Climate change as a topic is high on the agenda at present. Of course we have seen a lot of talk from the Trump administration and President Trump's opinion of the concept of climate change is widely documented across the Internet.
Despite scepticism, there are still many bodies who actively seek out countries to improve their energy efficiencies and not only does this mean their emissions are lowered, it can also result in lower output costs too.
One such body is the ACEEE who on a yearly basis publish a table with a chart of the most energy efficient countries according to their measurement variables.
The ACEEE is an American body and stands for American Council for an Energy Efficient Economy.
The guys at Senator Windows have created this Infographic below which details the 2016 results; it also pinpoints the variables and criteria set out by the ACEEE and certainly makes for interesting reading. Check it all out below.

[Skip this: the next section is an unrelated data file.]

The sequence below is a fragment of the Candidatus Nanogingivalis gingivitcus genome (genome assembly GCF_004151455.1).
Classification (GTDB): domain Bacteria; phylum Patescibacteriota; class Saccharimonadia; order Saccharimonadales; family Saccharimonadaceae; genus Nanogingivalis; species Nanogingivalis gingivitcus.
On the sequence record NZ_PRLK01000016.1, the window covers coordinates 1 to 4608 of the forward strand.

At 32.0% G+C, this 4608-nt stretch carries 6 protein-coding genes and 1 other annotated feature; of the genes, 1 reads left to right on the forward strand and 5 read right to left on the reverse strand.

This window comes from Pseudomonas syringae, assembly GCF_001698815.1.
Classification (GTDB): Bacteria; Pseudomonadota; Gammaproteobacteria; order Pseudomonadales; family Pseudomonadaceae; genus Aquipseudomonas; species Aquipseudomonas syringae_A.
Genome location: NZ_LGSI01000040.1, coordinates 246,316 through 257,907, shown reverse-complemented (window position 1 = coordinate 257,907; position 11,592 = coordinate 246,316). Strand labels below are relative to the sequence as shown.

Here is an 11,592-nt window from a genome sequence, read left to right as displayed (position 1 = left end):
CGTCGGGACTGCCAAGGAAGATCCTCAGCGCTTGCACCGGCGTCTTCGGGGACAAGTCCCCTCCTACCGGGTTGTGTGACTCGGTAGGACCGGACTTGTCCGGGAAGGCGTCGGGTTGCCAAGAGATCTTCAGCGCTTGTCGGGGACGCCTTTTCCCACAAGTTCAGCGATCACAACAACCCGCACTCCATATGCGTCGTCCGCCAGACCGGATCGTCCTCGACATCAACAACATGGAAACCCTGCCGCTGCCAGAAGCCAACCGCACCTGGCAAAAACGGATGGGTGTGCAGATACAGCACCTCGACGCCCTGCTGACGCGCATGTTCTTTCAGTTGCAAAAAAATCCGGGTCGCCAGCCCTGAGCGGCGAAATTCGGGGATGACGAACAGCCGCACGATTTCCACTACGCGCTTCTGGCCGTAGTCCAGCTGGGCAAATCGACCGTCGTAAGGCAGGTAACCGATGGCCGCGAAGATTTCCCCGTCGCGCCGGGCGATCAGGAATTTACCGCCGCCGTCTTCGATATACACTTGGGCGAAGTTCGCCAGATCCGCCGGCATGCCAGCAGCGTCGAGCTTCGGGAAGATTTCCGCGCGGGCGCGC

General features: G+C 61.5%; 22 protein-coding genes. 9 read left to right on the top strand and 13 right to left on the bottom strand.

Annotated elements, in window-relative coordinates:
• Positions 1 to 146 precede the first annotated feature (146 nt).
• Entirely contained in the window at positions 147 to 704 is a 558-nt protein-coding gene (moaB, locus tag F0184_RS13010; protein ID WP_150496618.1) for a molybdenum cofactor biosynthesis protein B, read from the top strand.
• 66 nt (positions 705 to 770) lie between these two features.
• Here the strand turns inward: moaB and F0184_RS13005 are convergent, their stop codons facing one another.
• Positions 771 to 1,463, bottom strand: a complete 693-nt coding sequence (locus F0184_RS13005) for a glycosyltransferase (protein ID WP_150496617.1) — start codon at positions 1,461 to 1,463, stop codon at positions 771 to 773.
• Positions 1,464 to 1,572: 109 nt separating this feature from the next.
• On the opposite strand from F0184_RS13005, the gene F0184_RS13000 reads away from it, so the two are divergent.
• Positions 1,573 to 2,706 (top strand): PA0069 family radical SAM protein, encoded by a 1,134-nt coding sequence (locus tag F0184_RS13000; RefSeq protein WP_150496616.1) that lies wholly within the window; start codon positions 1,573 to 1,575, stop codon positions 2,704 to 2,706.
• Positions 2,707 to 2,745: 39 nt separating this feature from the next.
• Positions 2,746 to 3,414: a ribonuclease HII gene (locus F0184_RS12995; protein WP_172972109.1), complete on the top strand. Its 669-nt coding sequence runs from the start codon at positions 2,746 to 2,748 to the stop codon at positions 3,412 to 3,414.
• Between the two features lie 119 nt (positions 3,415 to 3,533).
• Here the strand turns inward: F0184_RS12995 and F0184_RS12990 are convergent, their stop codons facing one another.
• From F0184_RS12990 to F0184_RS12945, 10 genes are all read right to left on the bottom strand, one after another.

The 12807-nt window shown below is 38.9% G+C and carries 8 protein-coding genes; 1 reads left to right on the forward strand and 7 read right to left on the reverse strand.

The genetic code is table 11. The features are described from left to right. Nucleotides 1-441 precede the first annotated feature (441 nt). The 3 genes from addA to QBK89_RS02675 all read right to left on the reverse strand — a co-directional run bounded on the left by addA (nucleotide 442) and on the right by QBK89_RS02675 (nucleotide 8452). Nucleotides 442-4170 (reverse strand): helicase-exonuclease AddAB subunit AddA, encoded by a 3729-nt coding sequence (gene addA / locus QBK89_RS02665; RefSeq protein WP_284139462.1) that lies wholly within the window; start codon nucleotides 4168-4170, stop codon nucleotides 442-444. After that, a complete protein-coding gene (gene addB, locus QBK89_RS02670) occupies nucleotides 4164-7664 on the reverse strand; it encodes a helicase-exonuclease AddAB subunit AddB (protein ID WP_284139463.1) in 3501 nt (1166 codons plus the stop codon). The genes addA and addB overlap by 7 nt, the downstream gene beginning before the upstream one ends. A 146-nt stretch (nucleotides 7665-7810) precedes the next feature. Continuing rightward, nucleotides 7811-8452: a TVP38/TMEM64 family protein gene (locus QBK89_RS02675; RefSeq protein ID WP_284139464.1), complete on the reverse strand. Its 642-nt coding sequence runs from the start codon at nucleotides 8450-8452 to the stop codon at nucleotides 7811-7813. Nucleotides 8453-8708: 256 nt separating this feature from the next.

Solar power has continued to advance in technology over the past few years. It has become more energy efficient cost effective than ever before, making solar technology affordable for households across the United States. Learn about the variety of benefits of going solar at home with this infographic from Renewable Energy Corporation.
The massive impact of fossil fuel heating systems on the environment continually draws a lot of worldwide attention. Considering that heating is one of the world’s highest energy consumption sources, there is more focus on making positive, sustainable changes to how it is produced. Green boiler technology is fast becoming a great solution for those seeking to reduce their carbon footprint.
With the options for green boilers increasing daily, questions are also being raised about their environmental impact. While green boilers are more energy efficient and acceptable as an alternative option for heating, they still contribute to global warming.
Different Types of Green Boilers
Today, there are two main types of green boilers used in homes and businesses: biomass boilers and condensing boilers. Each of these operates in completely different ways to reduce your carbon footprint.